Who can determine if a student has been harassed or bullied? Your students! Schools too often must focus on test scores, attendance data and discipline data in an effort to demonstrate adequate yearly progress. Rarely is perception data gathered and used as a tool for school improvement. LifeTrack School snapshot surveys have been administered as low as 4th grade through 11th grade. Perceptions regarding safety, technology and harassment, as well as other areas, can also benefit an overall education. When equipped with feedback from students, administrators can hold staff accountable for change. Education is a continually changing process. Feedback can help our schools act versus reacting. Feedback also gives a school board necessary tools for making decisions in the best interest of their districts. Nothing speaks stronger to a community than feedback from graduates. Student feedback can be the ultimate measure of a school’s success! For further information, please go to www.graduate-surveys.com
How do you measure your school climate? The power of the school survey is evident as many schools get a good idea of how they are doing from their student’s perspective by using LifeTrack’s Snapshot Survey. Schools survey their students on a variety of topics ranging from how they feel about their school lunch program and their nutritional habits, do they feel safe in their school environment and are they challenged at what they are learning? Have they been bullied, or is harassment common on the school premises? If so, what type of harassment are they experiencing? Some schools also survey their parents and/or community to get their perspective on school issues.
The Possibilities for Snapshot Surveys are countless. What kind of feedback/data would benefit your school? Consider another way that you can use these helpful surveys by using them as a focus for where to add staff to your school.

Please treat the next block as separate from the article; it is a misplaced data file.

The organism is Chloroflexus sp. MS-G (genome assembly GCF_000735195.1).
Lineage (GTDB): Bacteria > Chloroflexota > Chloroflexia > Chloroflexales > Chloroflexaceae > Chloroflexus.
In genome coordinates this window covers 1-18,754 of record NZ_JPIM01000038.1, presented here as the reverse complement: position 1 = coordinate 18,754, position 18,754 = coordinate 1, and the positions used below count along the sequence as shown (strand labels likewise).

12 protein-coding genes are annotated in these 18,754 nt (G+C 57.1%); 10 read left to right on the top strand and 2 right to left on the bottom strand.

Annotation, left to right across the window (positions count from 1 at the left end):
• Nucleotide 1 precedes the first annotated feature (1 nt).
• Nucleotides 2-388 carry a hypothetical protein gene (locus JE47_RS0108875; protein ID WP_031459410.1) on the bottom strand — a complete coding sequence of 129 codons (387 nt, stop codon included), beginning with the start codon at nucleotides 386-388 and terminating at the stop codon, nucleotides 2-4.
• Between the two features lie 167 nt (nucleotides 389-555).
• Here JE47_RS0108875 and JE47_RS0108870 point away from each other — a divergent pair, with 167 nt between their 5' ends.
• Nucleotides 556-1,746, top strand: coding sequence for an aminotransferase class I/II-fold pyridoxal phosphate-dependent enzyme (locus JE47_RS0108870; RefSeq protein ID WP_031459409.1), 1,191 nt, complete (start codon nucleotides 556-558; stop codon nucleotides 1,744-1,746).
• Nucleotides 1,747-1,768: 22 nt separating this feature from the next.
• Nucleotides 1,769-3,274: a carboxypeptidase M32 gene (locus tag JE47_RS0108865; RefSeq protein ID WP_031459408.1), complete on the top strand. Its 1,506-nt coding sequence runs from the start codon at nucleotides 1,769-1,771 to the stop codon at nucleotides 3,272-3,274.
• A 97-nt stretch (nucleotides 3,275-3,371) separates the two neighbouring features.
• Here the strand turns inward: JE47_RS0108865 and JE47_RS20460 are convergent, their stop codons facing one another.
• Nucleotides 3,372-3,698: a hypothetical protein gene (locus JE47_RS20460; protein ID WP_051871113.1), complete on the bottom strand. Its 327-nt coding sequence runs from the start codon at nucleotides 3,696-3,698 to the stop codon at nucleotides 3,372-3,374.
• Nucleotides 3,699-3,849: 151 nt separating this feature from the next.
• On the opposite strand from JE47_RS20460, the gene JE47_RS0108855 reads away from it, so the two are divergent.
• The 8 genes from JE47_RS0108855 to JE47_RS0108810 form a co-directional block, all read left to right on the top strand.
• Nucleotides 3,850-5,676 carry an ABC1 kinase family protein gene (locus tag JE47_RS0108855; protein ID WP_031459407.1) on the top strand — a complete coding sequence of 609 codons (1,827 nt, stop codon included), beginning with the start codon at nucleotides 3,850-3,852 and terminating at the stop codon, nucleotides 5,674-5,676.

Former School Principal at Lycoming Valley Middle School in Williamsport, PA, Bob Eichensehr, found school snapshot surveys could even help him in justifying budgeting for additional staff.
“In my school, I had one guidance counselor for approximately 550 students. For three years in a row, I asked my Superintendent and Board to provide an additional counselor. Each year the additional counselor was cut due to budgetary constraints. Finally, I put the question “Was your guidance counselor available to you?” on our student survey. The students responded overwhelmingly that their counselor was not available to them. The fourth year, I took the results of the student survey to my Superintendent and Board and they found the money to hire additional guidance staff for our school. I truly believe that the additional guidance counselor would have never been approved had it not been for the students’ survey responses.”
Monetary restraints are an issue for all schools and to have direction and perspective from your students can prove to be helpful in making useful budgeting choices for your school.
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You can find more information on Snapshot Surveys as well as Graduate Surveys at